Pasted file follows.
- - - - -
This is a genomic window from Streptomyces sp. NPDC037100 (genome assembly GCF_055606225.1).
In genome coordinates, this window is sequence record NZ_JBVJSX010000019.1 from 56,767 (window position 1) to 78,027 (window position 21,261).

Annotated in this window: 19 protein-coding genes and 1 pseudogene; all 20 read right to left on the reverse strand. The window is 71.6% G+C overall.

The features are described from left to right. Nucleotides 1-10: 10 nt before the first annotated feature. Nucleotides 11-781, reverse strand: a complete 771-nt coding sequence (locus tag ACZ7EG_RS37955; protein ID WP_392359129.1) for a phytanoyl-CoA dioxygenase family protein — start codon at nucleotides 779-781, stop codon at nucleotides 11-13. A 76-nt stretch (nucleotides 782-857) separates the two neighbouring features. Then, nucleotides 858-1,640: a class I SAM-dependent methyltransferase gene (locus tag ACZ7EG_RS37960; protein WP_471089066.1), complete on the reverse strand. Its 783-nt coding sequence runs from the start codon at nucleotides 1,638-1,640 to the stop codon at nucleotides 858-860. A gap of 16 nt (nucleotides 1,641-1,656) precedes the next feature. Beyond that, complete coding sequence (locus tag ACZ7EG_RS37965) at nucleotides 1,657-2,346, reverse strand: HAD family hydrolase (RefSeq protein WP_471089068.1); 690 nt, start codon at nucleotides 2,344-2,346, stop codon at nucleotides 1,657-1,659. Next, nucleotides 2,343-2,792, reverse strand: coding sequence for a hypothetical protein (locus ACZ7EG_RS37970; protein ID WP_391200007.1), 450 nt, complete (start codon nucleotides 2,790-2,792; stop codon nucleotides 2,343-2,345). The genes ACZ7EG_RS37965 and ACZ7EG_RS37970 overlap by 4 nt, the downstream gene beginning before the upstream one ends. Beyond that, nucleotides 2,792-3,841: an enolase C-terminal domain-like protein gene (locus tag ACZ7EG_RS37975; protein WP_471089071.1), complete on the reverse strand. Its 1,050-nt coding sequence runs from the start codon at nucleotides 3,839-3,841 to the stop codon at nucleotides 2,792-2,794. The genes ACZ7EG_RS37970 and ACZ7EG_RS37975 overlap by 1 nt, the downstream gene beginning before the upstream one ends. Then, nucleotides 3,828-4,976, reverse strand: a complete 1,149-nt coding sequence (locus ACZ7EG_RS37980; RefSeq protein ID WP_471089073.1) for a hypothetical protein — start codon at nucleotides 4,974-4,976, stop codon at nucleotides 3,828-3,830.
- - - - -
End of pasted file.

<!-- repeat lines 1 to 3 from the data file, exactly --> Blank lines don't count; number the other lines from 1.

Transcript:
This is a genomic window from Streptomyces sp. NPDC037100 (genome assembly GCF_055606225.1).
In genome coordinates, this window is sequence record NZ_JBVJSX010000019.1 from 56,767 (window position 1) to 78,027 (window position 21,261).

Annotated in this window: 19 protein-coding genes and 1 pseudogene; all 20 read right to left on the reverse strand. The window is 71.6% G+C overall.